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To combat the growing concerns surrounding trade secret theft, Congress passed the Economic Espionage Act of 1996 (EEA), Pub. L. 104–294, 110 Stat. 3488, codified as amended at 18 U.S.C. §§1831-1839, creating for the first time a cohesive federal framework for criminally prosecuting trade secret theft. The EEA, however, did not provide private citizens the right to initiate civil proceedings against trade secret misappropriation. See, 110 Stat. 3490 (providing the Attorney General may bring civil actions to enjoin EEA violations).
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By Christopher P. Bussert
Many trademark practitioners have noted the USPTO’s recent penchant for issuing refusals to register trademarks on the ground of failure to function as a trademark. The Trademark Trial and Appeal Board picked a colorful case to set precedent and provide some initial guidance on how it will evaluate failure-to-function refusals going forward.
By Jeffrey A. Pade and Anand B. Patel
Part Two of a Three-Part Series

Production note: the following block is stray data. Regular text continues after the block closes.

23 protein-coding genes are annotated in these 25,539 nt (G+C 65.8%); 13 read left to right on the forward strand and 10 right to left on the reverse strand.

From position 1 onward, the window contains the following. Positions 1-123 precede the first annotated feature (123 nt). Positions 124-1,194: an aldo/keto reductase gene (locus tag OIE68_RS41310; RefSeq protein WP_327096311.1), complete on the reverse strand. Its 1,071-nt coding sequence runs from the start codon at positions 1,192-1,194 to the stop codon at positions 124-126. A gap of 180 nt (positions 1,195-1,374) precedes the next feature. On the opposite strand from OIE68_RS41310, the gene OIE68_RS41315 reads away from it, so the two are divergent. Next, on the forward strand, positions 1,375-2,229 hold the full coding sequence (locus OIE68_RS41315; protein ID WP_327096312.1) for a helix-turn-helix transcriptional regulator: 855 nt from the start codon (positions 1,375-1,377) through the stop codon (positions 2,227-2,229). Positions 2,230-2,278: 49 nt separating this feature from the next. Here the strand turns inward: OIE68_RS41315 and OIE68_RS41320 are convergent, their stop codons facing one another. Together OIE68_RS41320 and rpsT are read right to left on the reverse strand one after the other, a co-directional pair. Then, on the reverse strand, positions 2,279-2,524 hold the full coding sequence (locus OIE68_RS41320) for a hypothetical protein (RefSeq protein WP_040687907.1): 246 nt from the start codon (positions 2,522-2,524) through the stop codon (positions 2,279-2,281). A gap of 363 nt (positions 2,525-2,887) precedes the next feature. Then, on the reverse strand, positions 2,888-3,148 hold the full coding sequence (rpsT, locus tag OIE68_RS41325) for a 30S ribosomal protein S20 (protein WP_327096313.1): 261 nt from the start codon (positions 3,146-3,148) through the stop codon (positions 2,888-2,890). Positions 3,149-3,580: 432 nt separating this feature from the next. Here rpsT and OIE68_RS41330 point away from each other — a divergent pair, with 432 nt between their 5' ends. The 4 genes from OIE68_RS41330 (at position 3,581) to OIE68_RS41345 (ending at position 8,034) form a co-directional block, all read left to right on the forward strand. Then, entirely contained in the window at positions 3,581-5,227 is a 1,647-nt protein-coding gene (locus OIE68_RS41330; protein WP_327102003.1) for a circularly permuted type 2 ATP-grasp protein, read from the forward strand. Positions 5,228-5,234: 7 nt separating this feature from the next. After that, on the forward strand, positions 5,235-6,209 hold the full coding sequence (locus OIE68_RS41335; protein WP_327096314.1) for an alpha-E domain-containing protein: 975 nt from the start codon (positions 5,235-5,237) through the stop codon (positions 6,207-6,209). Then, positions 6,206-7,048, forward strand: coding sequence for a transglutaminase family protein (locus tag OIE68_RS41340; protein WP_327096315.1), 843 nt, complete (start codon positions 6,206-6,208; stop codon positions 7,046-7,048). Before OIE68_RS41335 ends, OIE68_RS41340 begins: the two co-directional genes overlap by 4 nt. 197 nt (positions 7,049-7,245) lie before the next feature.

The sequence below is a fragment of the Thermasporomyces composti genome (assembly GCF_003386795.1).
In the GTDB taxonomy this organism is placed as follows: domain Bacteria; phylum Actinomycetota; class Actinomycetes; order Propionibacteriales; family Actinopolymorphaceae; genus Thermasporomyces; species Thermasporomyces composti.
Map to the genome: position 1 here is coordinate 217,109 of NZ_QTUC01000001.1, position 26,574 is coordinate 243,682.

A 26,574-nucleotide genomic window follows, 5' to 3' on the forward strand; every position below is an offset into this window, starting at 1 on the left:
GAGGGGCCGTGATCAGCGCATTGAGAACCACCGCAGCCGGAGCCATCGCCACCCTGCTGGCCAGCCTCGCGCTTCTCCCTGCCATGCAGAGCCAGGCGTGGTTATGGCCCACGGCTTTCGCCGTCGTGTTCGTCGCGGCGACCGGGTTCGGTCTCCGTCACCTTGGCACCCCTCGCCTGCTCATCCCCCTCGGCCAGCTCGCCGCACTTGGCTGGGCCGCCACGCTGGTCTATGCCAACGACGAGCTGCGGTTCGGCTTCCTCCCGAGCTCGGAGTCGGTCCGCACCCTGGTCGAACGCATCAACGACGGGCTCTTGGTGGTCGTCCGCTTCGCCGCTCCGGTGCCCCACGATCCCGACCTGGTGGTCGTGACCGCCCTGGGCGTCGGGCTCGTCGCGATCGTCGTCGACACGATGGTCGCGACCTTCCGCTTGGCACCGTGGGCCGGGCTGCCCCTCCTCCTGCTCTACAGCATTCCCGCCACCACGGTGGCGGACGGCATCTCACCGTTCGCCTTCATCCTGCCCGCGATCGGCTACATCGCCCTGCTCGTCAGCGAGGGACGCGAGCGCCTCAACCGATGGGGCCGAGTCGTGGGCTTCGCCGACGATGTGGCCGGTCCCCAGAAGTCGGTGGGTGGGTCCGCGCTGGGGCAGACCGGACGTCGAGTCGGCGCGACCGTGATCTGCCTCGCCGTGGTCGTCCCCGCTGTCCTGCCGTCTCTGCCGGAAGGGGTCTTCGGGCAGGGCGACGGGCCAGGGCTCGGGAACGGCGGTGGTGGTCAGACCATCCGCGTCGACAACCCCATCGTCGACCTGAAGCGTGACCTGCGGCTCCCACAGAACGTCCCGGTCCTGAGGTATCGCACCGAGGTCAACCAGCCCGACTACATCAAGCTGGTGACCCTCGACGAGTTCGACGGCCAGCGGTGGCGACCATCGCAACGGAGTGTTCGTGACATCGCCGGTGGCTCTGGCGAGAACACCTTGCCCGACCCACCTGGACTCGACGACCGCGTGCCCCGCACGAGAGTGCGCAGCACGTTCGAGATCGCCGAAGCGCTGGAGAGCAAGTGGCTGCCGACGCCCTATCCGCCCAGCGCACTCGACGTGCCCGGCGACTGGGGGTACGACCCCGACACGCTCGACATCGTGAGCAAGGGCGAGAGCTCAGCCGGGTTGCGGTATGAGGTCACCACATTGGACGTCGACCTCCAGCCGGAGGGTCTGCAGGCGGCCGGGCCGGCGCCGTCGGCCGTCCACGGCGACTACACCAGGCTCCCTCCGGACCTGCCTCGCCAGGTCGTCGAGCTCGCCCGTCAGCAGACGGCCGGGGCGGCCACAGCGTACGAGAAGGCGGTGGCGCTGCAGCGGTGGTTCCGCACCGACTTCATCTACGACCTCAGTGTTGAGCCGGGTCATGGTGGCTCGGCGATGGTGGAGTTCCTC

Part One of this article discussed the passing of the Economic Espionage Act to combat the growing concerns surrounding trade secret theft and the criminal components of trade secret theft. Part Two covers considerations in favor of approaching federal authorities on trade secrets theft.
By Jeff Ginsberg and George Soussou
Federal Circuit: No Patent Term Adjustments When Claims Change
Federal Circuit: Proceeding Need Not Be Terminated Upon Request
By George Chen, Cory Smith and Ryan Fitzpatrick
Practitioners and non-practitioners that are associated with the examination of patents and patent applications should be vigilant about information that may be material to patentability to avoid having an issued patent be deemed unenforceable.